CHICAGO – The entire catalog of evidence that led to a judge's landmark ruling and scathing judgment of asbestos plaintiffs attorneys in the Garlock Sealing Technologies bankruptcy now can be accessed online at Legal Newsline’s website.
Legal Newsline is an associate publication of the Madison-St. Clair Record.
In October, a federal judge ruled in favor of Legal Newsline and ordered the record to be disclosed to the public.
U.S. Bankruptcy Judge George Hodges, of the U.S. District Court for the Western District of North Carolina, ordered all documents pertaining to the Garlock bankruptcy proceeding to be unsealed and made available, effectively denying every motion to seal that had been filed by asbestos plaintiffs lawyers and Garlock.
The documents at issue include evidence submitted by Garlock that allegedly showed a pervasive pattern of misrepresentation and suppression of evidence on the part of asbestos plaintiffs and their attorneys.
On Jan. 10, 2014, Hodges ruled in favor of Garlock, ordering the gasket manufacturer to put $125 million in its bankruptcy trust, which is more than $1 billion less than what plaintiffs’ attorneys requested as Garlock’s liability.
Hodges found that the amount of previous awards and settlements paid by the company in the civil justice system were not reliable indicators of future liabilities because plaintiffs attorneys had withheld evidence of their clients’ exposure to asbestos-containing products manufactured by other companies in order to maximize recovery against Garlock.
The judge rejected the argument that the amount of settlements reached by asbestos claimants should be sealed, holding that the awards were an important part of the decision in the estimation proceeding and the public had a strong interest in the information.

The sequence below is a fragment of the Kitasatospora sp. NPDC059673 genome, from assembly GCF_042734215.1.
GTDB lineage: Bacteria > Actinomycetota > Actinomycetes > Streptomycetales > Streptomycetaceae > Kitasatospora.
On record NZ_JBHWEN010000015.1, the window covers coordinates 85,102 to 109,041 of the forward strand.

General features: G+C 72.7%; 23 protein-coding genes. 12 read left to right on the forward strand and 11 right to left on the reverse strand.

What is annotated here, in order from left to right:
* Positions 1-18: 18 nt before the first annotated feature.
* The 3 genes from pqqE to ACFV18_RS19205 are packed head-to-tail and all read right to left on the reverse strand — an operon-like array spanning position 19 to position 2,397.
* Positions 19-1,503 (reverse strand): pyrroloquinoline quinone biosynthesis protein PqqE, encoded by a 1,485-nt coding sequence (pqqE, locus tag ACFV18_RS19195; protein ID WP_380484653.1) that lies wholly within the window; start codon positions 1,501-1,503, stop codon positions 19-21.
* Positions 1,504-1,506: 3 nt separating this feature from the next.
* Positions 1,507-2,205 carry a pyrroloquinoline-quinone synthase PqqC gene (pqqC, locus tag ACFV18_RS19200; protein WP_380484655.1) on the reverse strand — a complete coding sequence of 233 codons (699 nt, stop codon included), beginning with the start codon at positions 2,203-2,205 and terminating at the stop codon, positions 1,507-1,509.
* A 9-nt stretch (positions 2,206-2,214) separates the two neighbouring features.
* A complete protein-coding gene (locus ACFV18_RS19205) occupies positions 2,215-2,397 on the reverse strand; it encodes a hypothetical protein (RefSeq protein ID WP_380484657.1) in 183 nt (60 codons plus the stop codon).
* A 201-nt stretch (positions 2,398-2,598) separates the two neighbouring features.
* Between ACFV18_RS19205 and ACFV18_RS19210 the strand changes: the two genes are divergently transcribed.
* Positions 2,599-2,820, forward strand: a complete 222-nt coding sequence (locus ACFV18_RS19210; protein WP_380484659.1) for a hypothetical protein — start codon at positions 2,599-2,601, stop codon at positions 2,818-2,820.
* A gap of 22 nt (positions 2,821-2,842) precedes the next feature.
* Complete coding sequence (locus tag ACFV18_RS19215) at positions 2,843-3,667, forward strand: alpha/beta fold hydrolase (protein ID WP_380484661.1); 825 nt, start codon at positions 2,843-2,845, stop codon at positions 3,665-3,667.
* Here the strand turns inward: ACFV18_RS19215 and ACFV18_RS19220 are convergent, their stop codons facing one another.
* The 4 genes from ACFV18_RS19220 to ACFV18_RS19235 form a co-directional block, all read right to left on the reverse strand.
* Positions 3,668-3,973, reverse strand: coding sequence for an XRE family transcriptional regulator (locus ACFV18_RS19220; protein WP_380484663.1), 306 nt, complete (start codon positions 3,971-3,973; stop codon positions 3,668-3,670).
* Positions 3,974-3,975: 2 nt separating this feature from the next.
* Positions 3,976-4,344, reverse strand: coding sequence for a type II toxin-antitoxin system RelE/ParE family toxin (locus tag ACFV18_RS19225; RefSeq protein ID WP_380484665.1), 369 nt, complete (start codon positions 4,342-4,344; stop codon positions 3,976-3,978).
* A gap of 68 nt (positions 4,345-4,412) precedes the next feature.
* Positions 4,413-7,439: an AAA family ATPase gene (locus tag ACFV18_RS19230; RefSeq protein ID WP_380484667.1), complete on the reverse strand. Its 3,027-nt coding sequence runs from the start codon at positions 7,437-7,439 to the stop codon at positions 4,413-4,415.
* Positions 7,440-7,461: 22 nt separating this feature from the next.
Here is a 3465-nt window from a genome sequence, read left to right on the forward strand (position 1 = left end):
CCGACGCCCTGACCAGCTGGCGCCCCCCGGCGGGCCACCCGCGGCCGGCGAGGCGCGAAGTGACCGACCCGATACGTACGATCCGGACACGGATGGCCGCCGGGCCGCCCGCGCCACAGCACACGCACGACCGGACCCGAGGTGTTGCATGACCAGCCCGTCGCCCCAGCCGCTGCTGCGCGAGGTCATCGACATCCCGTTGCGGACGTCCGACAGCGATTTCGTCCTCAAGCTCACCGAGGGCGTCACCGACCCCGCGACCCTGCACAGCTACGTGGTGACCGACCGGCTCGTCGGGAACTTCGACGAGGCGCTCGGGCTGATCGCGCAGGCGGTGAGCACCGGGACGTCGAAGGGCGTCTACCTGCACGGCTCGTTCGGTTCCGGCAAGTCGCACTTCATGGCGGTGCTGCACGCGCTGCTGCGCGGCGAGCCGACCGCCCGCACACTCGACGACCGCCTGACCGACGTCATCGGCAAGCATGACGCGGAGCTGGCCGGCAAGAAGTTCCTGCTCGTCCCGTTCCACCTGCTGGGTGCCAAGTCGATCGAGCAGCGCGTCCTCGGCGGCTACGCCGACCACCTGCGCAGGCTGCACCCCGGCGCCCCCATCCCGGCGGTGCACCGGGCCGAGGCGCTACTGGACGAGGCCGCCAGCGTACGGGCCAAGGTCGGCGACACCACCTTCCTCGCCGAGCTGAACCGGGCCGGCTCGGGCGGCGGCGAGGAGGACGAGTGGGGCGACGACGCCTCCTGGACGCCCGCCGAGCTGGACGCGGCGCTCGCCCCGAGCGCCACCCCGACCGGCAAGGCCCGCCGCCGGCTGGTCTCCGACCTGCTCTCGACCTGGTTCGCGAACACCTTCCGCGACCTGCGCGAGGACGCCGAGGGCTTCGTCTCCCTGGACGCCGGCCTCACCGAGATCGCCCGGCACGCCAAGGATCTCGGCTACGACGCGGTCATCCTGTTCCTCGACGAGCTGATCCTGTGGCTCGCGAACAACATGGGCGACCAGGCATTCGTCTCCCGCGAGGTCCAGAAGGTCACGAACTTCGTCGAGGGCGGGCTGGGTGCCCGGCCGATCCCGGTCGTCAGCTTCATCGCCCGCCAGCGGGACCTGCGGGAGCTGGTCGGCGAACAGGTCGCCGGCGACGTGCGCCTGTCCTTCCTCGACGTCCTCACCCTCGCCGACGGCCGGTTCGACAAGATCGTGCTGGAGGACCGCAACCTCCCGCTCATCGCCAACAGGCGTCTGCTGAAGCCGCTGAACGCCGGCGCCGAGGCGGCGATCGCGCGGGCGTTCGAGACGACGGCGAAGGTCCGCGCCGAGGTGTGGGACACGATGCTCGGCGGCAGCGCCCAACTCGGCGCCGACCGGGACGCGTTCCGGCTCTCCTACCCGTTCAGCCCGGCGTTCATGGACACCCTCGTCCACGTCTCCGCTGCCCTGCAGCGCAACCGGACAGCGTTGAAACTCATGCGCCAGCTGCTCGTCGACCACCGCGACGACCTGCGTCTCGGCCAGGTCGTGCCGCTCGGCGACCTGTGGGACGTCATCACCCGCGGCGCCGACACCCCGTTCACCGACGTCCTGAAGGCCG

Furthermore, Hodges rejected the plaintiffs firms’ arguments that adult plaintiffs should maintain confidentiality over their full names. He concluded that if the claimants chose to file a public lawsuit, then their names are not a private matter.
Hodges’ ruling came after U.S. District Judge Max O. Cogburn Jr.’s ruling last July in favor of Legal Newsline and other proponents of public access. He concluded that evidence alleging fraud on the part of asbestos attorneys should not have been sealed.
Cogburn, a President Barack Obama-appointee who took the bench in 2011, ruled that sealing documents and witness testimony is the exception, not the rule, to handling confidential information.
Cogburn’s order came after a hearing addressed consolidated appeals from Legal Newsline, solvent asbestos defendants and other interested parties.
Legal Newsline’s first appeal came prior to the Garlock estimation trial on July 31, 2013, in response to Hodges’ decision to close portions of the trial and documents associated with it. It then filed an additional appeal seeking access to the evidence and sealed trial transcripts that led to the January 2014 decision.
After Hodges’ ruling, several interested parties filed similar motions requesting access to sealed Rule 2019 filings.
Included in the Garlock files that can be accessed on Legal Newsline are the depositions of many of the plaintiffs’ attorneys whose firms Garlock eventually sued for racketeering, including Ben Shein, Peter Kraus and Joe Belluck.